France is extending its ban by another year on cherry imports from the U.S. and other countries that permit the use of the dimethoate pesticide.

The country’s fear of the chemical used to combat fruit flies isn’t just blocking the $1 million worth of cherries the U.S. used to export to the country. It’s also angering French farmers who are seeing their yields decline because they also cannot use it.

 “As France’s production declines and production costs rise because France’s producers no longer have access to dimethoate, French cherries continue to be scarcer and more expensive,” a new report from USDA’s Foreign Agricultural Service concludes.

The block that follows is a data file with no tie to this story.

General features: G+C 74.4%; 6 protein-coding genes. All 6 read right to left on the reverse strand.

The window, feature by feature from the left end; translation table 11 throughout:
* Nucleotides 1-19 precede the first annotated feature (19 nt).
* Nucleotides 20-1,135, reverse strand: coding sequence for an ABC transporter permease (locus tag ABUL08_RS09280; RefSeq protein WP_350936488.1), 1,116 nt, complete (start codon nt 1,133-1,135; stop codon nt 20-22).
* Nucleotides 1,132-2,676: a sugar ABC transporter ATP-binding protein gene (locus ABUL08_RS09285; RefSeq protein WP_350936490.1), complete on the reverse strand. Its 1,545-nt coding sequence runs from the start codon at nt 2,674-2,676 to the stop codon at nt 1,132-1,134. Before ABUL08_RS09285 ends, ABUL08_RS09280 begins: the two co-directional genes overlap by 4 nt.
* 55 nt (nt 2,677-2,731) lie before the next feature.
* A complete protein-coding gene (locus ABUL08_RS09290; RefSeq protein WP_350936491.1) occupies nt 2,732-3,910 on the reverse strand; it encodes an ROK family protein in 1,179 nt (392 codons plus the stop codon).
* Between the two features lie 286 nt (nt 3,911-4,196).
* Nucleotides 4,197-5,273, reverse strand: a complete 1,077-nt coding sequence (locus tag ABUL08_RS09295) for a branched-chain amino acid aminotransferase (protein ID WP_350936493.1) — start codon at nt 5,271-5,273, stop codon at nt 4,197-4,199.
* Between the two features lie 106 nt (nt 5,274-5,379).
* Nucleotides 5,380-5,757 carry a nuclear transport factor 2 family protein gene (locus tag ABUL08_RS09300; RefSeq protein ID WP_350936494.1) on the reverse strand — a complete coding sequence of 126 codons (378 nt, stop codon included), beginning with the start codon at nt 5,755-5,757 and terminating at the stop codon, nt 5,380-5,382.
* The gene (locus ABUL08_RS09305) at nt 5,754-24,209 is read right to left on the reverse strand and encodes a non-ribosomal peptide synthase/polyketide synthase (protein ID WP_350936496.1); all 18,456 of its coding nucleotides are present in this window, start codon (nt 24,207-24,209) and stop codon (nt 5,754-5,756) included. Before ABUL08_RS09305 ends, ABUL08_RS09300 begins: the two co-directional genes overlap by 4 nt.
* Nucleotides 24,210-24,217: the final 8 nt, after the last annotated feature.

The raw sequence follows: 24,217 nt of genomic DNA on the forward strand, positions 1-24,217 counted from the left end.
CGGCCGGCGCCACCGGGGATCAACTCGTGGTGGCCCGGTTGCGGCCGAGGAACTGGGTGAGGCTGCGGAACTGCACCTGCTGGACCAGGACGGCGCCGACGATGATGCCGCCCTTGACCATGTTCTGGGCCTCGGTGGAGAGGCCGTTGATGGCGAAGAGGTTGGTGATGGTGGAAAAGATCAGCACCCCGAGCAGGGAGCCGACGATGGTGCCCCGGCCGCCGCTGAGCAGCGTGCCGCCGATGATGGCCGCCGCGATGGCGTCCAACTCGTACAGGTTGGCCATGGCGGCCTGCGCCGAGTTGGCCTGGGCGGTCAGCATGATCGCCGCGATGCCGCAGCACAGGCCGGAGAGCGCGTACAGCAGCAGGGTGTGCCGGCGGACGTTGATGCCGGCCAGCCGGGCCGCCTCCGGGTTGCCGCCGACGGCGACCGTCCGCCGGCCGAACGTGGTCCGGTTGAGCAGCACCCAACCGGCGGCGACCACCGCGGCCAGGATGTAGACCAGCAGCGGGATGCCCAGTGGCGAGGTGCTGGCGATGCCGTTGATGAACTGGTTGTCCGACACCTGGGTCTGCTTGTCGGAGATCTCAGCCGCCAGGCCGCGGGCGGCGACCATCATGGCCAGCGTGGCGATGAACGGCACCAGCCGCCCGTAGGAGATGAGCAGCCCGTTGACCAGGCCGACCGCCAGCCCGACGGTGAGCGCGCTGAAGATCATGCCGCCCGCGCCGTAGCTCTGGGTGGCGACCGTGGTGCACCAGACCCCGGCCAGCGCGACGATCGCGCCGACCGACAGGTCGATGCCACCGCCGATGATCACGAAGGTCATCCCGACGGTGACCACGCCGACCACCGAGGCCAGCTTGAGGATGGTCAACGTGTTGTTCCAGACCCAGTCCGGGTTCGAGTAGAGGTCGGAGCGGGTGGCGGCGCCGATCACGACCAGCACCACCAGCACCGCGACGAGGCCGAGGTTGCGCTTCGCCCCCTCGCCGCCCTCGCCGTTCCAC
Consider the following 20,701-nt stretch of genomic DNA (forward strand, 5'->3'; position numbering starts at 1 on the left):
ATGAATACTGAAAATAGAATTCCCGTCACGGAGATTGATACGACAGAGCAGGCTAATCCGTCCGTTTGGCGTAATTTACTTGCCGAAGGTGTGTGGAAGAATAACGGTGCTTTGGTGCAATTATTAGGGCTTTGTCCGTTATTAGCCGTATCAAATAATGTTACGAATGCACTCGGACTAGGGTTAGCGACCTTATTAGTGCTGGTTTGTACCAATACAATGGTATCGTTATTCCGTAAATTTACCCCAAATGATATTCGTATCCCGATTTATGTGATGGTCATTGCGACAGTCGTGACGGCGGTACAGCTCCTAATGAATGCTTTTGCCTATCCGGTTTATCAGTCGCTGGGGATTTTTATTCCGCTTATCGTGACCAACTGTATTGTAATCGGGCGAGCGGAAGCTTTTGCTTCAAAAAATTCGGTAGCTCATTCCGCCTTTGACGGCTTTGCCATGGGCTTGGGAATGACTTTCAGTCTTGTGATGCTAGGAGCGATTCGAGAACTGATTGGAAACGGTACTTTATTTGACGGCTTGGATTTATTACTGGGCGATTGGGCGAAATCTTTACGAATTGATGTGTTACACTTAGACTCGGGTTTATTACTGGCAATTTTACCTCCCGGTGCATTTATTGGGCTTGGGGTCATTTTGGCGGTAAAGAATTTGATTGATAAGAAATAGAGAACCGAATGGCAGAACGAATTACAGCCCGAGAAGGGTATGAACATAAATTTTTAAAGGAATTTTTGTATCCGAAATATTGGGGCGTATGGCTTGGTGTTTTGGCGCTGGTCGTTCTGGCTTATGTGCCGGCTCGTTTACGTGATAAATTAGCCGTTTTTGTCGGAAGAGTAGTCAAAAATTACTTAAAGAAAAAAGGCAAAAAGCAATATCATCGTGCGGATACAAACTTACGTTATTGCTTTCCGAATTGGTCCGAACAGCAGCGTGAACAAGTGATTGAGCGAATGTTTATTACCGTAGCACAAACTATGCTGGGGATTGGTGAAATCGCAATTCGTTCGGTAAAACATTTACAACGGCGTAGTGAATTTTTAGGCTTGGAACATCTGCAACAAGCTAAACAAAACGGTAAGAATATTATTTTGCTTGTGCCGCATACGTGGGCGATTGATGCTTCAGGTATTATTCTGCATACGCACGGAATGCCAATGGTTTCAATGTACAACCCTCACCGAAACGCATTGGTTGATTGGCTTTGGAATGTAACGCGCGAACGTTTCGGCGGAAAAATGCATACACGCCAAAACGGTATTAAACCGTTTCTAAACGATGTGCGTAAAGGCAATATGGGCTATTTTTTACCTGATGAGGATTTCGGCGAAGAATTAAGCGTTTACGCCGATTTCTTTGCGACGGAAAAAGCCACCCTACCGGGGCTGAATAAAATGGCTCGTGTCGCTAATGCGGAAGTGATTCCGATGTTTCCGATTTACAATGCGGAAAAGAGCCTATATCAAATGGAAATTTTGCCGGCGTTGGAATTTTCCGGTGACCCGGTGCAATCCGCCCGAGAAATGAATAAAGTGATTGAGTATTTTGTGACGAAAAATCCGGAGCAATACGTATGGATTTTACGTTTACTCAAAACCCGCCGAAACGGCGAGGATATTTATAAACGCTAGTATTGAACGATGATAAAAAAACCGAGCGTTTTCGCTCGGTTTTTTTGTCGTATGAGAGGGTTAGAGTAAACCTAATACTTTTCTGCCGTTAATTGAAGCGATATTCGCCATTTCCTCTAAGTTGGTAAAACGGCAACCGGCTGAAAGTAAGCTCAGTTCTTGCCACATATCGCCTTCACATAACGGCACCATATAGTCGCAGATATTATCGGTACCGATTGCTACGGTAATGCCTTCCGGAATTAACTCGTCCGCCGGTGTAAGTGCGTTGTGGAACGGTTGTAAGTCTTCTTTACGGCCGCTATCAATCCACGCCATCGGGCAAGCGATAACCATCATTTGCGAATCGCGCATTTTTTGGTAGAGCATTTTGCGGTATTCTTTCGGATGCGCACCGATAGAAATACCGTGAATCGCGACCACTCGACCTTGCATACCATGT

Another point of contention is that the ban doesn't impact Turkey, says FAS. Turkish producers use the pesticide even though it’s banned.

The U.S. is the second-largest producer of cherries in the world, accounting for more than 10 percent of world production. Turkey is the leading cherry producer. Washington leads the nation in sweet cherry production followed by California.

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